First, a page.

Archbishop Justin's speech to the Credit Union Foundation
Wednesday 11th June 2014Remarks by the Archbishop of Canterbury to the Credit Union Foundation reception, Westminster, 10 June 2014
This last year has been one of great change. It doesn’t feel like a year, because so much has been achieved; and I hope that the general mood of the credit union movement is upbeat and positive and hopeful for the future. We’ve seen positive steps from the government to help increase access to affordable and alternative sources of credit; the start of the credit union expansion project; and, in the Church, the launch of a task group on responsible credit and savings, which came out of the response to some comments I made last July.
Although it’s helpful for us to look back and say, well that’s been a good year, I think most of all we need to thank all those in the credit union movement, for whom this has long been a labour of love. People have borne the heat of the day when there’s been no attention given to credit unions, and they’ve done it with hard work and dedication for many, many years. I hope they feel that it’s not that the rest of us are just Johnny-come-latelies, but are actually those who recognize the value of what’s been going on for so long.
We are beginning to see real change. But we need to be realistic that what we’re trying to do is not a quick flash in the pan, but an effort to build a whole new financial sector that for many years has not been in existence in this country, excluding some of the poorest in our society from the basic necessity of effective financial services. If people don’t have that, there’s lots of other things they can’t do about job creation and work and training and all kinds of other things.
From a Christian point of view, within the context of the church, this drive that we feel to engage 16,000 parish churches and 8,500 full-time stipendiary clergy in this springs from our sense of our faith. There’s a story that Jesus tells of two debtors, one who owes a huge sum of money, one who owes a little. The one who owes a huge sum of money is summoned by his creditor, who says, 'You’re going to pay or you’re going to prison.’ The guy begs for forgiveness and gets it, and goes away and beats up the guy who owes him a little sum of money in order to get repaid, and Jesus points out the injustice of that.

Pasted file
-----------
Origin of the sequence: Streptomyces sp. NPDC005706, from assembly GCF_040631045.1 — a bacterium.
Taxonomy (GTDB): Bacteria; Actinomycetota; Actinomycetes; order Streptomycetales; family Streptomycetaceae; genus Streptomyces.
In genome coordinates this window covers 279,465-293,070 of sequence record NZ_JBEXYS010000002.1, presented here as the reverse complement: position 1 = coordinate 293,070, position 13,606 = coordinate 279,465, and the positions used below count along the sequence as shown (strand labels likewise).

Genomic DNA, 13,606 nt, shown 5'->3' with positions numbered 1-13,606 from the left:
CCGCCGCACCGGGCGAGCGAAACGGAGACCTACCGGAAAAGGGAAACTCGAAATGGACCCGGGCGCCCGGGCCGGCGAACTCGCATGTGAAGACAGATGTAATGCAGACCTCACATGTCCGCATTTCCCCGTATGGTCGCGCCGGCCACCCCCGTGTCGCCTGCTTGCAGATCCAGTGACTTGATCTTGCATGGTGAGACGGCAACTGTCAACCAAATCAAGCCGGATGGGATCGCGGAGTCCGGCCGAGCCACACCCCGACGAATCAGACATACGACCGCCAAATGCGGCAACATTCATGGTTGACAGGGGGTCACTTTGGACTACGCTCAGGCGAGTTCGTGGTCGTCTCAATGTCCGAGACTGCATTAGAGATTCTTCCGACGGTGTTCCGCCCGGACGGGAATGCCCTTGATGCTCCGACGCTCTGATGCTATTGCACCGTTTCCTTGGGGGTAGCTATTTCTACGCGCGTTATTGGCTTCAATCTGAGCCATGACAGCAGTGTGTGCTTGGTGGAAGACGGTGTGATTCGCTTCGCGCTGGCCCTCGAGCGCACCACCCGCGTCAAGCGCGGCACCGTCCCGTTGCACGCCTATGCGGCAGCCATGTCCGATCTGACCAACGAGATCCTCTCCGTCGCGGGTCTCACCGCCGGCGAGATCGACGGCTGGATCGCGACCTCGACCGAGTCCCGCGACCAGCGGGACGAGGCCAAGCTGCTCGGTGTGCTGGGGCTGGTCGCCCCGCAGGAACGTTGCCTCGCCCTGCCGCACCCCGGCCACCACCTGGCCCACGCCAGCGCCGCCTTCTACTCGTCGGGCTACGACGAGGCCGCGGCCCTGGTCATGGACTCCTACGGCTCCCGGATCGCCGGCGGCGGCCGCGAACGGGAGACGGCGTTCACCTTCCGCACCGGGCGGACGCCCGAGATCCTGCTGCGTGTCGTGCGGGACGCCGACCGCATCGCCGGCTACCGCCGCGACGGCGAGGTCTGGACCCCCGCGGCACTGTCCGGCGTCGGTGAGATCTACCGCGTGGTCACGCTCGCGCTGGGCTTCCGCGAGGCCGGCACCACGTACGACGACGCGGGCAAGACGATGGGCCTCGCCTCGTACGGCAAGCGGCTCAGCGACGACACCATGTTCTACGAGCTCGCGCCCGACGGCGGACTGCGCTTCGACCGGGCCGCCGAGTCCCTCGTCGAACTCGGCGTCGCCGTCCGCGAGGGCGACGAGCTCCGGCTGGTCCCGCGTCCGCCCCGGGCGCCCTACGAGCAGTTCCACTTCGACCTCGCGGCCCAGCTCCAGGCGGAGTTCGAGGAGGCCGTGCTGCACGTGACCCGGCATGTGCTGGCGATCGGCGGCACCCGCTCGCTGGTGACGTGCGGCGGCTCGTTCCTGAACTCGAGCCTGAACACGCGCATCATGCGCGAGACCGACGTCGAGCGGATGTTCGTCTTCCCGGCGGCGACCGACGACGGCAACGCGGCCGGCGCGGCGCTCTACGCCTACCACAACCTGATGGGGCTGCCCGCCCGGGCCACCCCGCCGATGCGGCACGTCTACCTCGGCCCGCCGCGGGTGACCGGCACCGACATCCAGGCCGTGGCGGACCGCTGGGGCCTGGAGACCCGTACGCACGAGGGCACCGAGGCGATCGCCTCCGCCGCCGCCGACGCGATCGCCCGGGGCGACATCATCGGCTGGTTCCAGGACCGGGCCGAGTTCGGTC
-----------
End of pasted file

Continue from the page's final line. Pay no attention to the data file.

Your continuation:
There are a lot of meanings to that parable, but one of them is that debt is a form of slavery - and debt to a bad lender is a particularly unendurable form of slavery. The credit unions are trying to be the merciful lender, the one who has a clear system of values and ethics, and builds what they do around a value of the common good.
We’ve seen a huge increase in people’s knowledge about the existence of credit unions. In the past there have been three significant areas of challenge. First of all, as you know the regulatory system was virtually impossible for a credit union to make any money in in other words to pay its cost of capital and therefore to survive. They all needed subsidy – that can’t work, it’s not sustainable. Secondly, credit unions needed a lot of help and support in some of their systems and the way they worked. And thirdly, they weren’t known.
Lord McFall is here this evening, with Roy [Lord Kennedy of Southwark] and others. With a lot of heavy lifting in the House, there’s been a big change in the regulatory system. It’s not complete yet, but it’s changed dramatically. That happened last year, and it’s made things, I hope, for you a little bit easier. But we need to know what more needs doing.